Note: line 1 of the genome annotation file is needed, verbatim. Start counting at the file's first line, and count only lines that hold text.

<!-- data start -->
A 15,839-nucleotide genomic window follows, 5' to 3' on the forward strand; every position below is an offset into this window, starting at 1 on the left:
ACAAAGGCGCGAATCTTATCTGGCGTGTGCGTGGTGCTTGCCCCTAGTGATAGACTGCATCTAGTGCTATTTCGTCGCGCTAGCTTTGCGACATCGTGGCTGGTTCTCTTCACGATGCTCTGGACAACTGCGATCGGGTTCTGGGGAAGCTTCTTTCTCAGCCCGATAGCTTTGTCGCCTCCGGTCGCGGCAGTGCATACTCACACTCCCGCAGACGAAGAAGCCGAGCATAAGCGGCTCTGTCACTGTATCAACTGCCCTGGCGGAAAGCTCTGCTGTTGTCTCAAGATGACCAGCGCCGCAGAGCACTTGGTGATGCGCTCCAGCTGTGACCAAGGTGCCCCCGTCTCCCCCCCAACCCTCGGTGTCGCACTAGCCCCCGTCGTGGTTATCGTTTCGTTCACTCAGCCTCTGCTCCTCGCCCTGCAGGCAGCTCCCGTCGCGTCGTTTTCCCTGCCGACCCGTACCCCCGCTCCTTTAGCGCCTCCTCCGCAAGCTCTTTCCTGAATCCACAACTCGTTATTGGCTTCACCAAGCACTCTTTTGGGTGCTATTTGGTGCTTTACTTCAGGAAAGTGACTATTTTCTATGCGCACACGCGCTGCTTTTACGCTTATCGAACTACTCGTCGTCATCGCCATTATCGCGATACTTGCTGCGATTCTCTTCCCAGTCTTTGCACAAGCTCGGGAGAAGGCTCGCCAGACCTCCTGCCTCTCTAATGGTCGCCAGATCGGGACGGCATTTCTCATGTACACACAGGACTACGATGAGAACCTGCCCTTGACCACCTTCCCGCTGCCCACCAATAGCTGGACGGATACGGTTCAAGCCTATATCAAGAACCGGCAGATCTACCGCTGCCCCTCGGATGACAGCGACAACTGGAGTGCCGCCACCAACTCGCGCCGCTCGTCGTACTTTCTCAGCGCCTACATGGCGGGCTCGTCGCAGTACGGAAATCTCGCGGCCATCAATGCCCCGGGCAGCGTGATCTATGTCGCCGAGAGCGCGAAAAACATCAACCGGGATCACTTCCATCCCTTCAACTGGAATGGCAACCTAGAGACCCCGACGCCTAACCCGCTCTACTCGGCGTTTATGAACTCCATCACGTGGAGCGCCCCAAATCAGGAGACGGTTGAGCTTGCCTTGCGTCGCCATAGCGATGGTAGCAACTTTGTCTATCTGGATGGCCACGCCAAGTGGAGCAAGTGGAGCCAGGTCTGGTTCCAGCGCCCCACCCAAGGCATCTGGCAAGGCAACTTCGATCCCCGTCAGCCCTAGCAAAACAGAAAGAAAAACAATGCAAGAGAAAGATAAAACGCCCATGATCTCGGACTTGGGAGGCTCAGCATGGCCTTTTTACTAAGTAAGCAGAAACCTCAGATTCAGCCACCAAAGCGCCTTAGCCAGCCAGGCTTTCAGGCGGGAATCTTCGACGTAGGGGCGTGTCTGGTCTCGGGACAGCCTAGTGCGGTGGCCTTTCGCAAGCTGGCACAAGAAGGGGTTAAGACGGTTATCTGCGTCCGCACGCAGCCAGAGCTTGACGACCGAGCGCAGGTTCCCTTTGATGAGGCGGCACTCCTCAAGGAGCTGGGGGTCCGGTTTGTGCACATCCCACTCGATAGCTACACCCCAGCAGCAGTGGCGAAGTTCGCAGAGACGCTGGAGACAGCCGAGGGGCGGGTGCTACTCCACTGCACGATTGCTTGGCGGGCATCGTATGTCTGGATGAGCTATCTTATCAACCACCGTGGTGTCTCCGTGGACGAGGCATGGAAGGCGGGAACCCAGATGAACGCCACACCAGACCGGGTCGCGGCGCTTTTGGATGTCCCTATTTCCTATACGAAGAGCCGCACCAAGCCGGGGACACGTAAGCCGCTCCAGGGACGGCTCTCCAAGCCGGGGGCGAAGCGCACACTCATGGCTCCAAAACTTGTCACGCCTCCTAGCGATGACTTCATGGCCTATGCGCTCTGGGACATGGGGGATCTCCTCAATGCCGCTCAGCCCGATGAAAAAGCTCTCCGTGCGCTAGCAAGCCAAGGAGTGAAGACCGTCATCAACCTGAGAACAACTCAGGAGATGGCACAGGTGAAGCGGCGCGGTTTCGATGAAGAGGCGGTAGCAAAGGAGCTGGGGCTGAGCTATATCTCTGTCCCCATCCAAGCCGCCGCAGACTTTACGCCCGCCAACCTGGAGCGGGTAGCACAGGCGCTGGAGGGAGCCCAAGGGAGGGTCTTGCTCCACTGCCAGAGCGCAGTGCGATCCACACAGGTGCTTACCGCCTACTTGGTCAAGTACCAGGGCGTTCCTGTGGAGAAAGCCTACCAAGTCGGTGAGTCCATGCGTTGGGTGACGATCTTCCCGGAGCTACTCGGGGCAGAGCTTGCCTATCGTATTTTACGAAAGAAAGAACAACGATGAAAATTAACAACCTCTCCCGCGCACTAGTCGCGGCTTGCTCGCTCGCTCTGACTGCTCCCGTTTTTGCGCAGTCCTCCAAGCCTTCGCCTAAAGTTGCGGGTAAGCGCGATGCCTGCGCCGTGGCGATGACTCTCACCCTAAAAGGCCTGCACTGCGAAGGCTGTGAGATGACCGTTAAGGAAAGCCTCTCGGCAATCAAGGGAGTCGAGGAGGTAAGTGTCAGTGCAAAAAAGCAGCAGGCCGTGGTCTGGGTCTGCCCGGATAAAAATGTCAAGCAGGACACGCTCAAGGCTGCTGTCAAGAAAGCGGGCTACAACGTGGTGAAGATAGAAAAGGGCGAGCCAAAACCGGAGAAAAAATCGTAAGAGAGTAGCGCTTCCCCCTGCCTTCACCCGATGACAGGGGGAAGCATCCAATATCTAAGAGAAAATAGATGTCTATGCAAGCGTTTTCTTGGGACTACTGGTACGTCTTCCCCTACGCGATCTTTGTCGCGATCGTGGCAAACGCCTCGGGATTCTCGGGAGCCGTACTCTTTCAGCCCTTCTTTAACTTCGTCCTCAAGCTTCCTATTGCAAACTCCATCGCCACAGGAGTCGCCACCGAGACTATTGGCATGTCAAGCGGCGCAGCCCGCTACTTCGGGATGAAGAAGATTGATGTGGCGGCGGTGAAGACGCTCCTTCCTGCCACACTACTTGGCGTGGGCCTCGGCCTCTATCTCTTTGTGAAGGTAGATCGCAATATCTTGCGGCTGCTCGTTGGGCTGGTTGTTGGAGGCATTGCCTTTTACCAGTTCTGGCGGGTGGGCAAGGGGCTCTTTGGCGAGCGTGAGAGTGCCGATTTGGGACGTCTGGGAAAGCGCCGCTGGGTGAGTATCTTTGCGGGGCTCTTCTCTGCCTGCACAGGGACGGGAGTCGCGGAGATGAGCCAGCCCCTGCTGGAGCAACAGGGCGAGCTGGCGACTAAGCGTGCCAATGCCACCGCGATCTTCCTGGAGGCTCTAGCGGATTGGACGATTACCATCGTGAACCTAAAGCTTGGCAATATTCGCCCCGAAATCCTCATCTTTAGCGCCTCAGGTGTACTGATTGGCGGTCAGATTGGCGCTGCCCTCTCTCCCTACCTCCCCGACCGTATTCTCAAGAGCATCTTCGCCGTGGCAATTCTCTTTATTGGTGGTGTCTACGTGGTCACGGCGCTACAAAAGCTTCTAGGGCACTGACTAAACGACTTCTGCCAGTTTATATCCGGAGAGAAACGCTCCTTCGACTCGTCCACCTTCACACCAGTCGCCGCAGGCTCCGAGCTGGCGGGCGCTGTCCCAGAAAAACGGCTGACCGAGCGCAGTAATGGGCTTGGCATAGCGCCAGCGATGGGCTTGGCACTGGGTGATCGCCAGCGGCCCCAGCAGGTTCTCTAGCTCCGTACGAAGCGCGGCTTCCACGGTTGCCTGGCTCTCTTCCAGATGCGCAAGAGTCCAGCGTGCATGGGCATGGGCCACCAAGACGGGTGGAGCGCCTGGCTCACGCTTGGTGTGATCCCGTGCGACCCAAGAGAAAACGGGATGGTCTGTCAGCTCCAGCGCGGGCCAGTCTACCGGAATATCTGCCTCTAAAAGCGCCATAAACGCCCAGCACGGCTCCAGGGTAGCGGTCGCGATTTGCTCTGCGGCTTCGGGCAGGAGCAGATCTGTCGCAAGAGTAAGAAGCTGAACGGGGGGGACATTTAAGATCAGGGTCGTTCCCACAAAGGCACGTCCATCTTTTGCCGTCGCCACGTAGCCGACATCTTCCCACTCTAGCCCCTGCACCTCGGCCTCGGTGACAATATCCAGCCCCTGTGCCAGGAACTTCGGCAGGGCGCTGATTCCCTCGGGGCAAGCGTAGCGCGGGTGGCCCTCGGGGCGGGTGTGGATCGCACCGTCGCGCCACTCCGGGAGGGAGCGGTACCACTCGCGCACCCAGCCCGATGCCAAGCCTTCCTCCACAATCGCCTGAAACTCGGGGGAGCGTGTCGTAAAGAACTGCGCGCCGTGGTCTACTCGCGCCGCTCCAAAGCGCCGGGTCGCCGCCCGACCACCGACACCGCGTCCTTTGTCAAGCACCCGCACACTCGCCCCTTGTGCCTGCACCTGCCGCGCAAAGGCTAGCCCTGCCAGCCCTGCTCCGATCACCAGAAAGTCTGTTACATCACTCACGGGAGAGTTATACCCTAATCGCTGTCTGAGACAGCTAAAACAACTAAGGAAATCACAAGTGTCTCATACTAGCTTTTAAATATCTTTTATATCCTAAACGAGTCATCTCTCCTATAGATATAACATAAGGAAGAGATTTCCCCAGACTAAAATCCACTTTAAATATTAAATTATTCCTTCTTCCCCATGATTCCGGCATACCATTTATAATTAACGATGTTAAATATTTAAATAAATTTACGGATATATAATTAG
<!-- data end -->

A 15,839-nucleotide genomic window follows, 5' to 3' on the forward strand; every position below is an offset into this window, starting at 1 on the left: